When I invited people to celebrate my birthday with me in Dublin, I was encouraged to see Newgrange. One of my goals is to see all the archaeological sites that I can – no small feat. There are so many listed on the UNESCO World Heritage site it is amazing. Needless to say Ireland has lots of history, it is my heritage even if I am Canadian and I was not missing this. We did not have the same tour guide that we had for the stone circles of Avesbury so we had to find another.
Normally we do not do tours because of the cost and limitations of time and well we just do not do well surrounded by lots of people.
Ireland was an exception. Three weeks was not long enough and I had more things/places that I wanted to see and do. Magpie was a wet noodle but it turns out it [Ireland] left an impression.
Back to Newgrange. I chose Mary Gibbons because she has an archaeologist background – what better way to hear about a 5000 year old site. She started flowing with information as soon as the bus started leaving O’Connell St. It was great.
Newgrange was built in the Neolithic Age by a farming community within the rich fertile area of the Boyne River, County of Meath. Newgrange is older than Stonehenge and the Great Pyramids of Giza. It is another ancient temple. To learn more, the Newgrange site can fill you in with more archaeological information.
From the outside it does not look that impressive, just a big mound. It turns out most of the mounds around Ireland are ancient temples. At the front door and around the mound are intricate carvings in the stone.
On the inside it is amazing. It is much smaller both width and height. I almost had to duck and backpacks are not allowed as you have to move sideways at one point to make it in. It is the oldest free standing building. When you see the layers of rocks to create the ceiling you realize why the open area within is so much smaller considering how big the mound is when viewed from outside. No, you are not allowed to take pictures.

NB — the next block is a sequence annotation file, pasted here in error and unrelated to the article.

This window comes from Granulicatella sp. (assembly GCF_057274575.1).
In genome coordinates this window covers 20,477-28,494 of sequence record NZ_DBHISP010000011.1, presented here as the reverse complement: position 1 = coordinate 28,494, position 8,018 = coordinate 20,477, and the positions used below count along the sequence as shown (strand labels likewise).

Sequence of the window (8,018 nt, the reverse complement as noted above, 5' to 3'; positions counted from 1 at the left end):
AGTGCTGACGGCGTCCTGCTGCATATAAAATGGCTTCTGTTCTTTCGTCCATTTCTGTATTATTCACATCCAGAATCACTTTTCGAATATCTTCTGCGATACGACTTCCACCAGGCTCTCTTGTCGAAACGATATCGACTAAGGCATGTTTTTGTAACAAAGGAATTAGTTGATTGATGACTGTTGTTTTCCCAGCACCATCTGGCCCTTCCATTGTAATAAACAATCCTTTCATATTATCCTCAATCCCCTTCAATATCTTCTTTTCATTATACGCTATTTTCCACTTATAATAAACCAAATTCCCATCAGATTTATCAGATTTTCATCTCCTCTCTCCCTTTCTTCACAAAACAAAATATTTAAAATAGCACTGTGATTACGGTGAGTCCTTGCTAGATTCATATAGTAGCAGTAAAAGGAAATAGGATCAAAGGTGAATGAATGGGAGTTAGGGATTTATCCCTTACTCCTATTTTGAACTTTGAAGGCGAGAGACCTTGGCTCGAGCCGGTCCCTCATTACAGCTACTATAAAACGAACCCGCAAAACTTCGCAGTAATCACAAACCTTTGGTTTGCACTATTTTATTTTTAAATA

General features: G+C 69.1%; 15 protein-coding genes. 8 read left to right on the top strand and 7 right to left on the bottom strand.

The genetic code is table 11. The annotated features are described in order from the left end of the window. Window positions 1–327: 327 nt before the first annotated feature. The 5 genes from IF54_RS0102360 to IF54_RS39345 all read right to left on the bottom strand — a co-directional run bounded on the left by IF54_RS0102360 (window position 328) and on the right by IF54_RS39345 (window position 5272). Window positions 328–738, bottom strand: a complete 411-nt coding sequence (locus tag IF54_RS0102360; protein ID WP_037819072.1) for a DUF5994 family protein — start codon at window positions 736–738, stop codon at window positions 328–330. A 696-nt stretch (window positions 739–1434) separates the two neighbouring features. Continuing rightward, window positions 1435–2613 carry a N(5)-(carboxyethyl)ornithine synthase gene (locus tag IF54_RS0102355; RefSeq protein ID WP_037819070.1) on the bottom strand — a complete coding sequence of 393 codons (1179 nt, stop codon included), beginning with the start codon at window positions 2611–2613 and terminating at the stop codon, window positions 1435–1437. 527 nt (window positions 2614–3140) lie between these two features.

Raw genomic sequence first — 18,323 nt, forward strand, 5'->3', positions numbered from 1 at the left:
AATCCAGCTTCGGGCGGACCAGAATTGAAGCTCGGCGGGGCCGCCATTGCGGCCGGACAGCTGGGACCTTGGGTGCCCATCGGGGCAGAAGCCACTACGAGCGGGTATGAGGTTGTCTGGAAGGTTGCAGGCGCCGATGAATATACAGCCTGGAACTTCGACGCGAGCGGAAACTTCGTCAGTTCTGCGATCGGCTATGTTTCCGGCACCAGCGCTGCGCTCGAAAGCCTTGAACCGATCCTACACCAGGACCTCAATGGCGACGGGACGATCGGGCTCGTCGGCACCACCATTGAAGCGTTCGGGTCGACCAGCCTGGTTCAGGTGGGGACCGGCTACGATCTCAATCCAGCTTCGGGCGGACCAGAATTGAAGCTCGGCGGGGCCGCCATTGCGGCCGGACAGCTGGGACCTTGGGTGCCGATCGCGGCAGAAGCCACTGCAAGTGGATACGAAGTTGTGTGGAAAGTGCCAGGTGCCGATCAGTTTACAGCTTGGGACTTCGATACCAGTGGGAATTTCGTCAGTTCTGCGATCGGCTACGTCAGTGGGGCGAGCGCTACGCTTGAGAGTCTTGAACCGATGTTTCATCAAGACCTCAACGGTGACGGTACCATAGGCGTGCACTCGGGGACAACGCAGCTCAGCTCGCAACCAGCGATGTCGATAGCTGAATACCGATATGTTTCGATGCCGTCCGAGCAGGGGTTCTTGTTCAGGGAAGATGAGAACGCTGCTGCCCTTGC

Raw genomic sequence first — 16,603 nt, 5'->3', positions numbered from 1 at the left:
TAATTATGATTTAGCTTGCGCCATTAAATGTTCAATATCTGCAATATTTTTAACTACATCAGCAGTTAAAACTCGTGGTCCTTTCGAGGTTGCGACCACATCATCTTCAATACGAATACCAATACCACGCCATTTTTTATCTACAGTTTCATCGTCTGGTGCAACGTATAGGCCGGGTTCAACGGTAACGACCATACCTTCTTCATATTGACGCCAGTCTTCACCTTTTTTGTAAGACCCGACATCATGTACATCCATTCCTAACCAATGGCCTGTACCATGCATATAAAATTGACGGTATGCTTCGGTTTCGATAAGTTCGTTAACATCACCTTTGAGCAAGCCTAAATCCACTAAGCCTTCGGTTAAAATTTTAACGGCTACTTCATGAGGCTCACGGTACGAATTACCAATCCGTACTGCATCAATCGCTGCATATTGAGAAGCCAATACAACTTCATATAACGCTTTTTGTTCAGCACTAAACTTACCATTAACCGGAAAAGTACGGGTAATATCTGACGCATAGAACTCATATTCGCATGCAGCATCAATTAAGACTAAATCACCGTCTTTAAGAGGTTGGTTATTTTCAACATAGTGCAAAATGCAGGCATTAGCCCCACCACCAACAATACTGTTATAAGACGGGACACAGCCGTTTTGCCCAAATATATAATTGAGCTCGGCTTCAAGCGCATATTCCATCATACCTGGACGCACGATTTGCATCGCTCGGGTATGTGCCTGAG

Our guide has all the torches turned off and a laser turns on to simulate the sun rising on solstice. The light fills the room creating a perfect cross. It truly made the room go quiet. Speculation on what/how the temple was used is just that and our guide makes sure that we understand that it is just speculation. I do wish I could read the skies like the ancients could. A lost art.
There is a lottery that is held every year for the winter solstice. The lucky ones get to be in Newgrange to witness the awakening of sun through the temple.
You do not get to spend a lot of time within the mound as other people are waiting. With our tour we did not have to wait long as we were pre-booked. You can just show up but only a certain number of people are allowed in at a time. You could wait all day depending on the season. It was the shoulder season for us
Coming back outside you get time to walk around the mound and appreciated the workmanship and detail that was put into the construction. Just like every other ancient temple some massive stones were used and the wonder on how they were able to manipulate them abound.
I would highly recommend the tour, but I would also recommend going for any age, even if you did not take the tour.
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